Disclosure: This post was written in partnership with Viahero. All opinions are my own.
If there’s one thing I love as much as traveling, it’s food. All you have to do is take a quick peek at the Enticing Eats section to know that I’m a firm believer that food is a crucial aspect of cultural exploration – and the best way to discover a new city.
Yet finding good eats while traveling is arguably one of the most challenging and potentially rewarding aspects of travel. You’d think it would be straightforward, but if you don’t do your research, you may find yourself eating at the country’s equivalent of McDonald’s (or worse, an actual McDonald’s) or eating sub par and overpriced food catered towards tourists.
Time and time again I’ll say that I don’t mind spending a little extra on food…as long as it’s good. Nothing makes me angrier on my travels than being forced into a terrible tourist restaurant with bad food. If you’re on an organized tour, sometimes you have no choice. But if you’re traveling independently, then don’t fall prey to the tourist restaurants…sometimes these experiences can make or break your trip. I’m only being slightly dramatic here.
To ensure you’re experiencing the most amazing eats your destination has to offer, check out the tips below on how to find the best food while traveling!
Before you leave:
While most people’s first instinct is to head to Tripadvisor, I’m actually quite skeptical of the reviews, because what do your fellow tourists really know about authentic local cuisine? I use the below methods instead.
There are tons of Facebook groups dedicated entirely to travel. Simply post asking about the best places to eat in a certain city, and you’ll likely get tons of responses. I like Girls Love Travel, but Nomads, Travel Addiction, and Travel Destinations are also great resources.
Searching on Pinterest is a great way to find articles, blog posts, and even entire boards dedicated to a city or country of interest. I use it for both travel planning and restaurant hunting. Since it’s so visually focused, you can see what sort of meals you’ll be encountering as well!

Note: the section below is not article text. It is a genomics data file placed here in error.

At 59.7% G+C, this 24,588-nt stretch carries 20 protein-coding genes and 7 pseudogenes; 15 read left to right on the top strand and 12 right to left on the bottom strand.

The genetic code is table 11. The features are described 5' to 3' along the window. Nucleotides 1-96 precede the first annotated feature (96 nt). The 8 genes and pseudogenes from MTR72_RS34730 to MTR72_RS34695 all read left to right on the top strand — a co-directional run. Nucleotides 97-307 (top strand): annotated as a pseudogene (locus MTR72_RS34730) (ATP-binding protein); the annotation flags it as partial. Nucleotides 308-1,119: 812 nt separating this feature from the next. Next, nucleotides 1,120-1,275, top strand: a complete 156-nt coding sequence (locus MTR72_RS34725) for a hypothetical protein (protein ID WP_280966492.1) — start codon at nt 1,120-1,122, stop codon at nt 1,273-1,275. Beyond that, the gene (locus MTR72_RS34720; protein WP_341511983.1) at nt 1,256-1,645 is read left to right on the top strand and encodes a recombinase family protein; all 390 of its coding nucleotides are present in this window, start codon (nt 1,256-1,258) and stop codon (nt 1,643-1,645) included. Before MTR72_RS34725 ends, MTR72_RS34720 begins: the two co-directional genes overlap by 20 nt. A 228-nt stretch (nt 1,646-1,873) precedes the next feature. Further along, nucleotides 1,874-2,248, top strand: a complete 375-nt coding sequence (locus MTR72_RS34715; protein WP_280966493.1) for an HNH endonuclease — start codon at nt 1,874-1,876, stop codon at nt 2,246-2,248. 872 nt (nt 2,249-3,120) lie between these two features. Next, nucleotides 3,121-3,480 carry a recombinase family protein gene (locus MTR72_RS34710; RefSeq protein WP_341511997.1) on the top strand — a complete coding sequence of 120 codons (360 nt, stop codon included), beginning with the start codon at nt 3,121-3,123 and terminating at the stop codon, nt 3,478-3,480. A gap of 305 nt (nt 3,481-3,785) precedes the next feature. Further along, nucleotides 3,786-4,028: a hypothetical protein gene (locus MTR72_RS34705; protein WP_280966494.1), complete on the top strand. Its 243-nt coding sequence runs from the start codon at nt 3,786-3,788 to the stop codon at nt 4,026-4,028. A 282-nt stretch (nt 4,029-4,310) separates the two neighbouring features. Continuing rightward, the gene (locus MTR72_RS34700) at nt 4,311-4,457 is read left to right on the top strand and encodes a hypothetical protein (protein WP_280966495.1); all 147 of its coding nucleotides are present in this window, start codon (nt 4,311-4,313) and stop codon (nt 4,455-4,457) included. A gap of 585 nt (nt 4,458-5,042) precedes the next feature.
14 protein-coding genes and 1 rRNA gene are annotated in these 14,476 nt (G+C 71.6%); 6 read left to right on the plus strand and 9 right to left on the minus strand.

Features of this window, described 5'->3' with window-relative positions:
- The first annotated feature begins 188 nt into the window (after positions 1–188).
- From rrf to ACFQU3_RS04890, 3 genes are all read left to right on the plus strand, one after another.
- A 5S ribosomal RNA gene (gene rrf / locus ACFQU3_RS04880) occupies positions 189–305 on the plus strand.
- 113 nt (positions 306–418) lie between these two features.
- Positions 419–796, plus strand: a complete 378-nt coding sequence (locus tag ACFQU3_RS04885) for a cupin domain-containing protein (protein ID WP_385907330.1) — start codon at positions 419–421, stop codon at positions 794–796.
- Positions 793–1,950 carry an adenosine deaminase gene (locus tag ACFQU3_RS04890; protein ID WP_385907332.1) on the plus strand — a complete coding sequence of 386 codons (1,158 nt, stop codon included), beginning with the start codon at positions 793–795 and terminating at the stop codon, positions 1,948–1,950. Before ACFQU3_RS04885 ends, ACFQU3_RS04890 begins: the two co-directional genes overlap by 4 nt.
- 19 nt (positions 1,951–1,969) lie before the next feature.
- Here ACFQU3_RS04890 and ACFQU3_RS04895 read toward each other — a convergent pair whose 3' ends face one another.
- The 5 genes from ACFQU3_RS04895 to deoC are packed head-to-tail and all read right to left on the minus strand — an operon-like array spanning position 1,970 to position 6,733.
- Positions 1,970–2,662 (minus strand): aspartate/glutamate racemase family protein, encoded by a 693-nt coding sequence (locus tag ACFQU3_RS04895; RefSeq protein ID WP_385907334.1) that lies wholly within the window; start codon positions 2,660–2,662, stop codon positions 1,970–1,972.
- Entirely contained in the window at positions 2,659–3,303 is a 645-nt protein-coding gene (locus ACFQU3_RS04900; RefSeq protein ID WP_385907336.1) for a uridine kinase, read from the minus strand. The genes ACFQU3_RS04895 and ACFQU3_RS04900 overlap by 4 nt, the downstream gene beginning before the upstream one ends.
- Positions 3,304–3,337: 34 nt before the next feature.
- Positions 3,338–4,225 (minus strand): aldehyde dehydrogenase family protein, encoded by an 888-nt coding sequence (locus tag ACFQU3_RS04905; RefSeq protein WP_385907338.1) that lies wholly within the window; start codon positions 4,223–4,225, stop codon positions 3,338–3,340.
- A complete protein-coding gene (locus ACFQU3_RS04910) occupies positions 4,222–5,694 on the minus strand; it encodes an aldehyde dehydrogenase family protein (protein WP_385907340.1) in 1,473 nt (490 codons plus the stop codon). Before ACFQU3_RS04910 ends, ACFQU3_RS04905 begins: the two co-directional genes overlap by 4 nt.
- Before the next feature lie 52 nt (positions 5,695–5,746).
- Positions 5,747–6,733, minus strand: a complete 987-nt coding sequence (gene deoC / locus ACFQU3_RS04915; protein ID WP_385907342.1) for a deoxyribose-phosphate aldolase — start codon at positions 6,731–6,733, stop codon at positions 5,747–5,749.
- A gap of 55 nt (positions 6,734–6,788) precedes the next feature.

Honestly, Twitter is great if you’re connected to a lot of people in the travel sphere. I just got a few great recommendations for an upcoming trip and was referred to a country-specific blogger via Twitter. However, success is pretty hit and miss, depending on how often you use Twitter for travel-related items. Facebook and Pinterest are much better resources.
Food Tour Sites
Most cities offer amazing and comprehensive food tours complete with enough food to put you into a food coma. Oftentimes, these sites have accompanying blogs with recommendations for good eats in the city….who better to trust for recommendations than a food tour guide? One great example of this is Devour Spain’s blog.
Local / Off the Beaten Path Sites
I recently discovered this awesome new site called Viahero. For those of you that love to travel but hate the planning part, Viahero is for you. They contract locals that will plan your trip based on your travel preferences. They have a very comprehensive quiz about your travel style in a bunch of categories like accommodation, interests, budget, and most importantly, food. They even have “major foodie” as a preference. Now we’re talking! The best part is that you’re able to “pick your hero” so you know there’s a real person behind your trip guide. Although they’ve just launched with Cuba at the moment, they’ll be expanding to a bunch of cool places like Costa Rica, New Zealand, Japan and more. I’m hoping to get to Cuba next year, and with all the comprehensive information on their site, Viahero will be my one and only stop for all things Cuba. Check them out!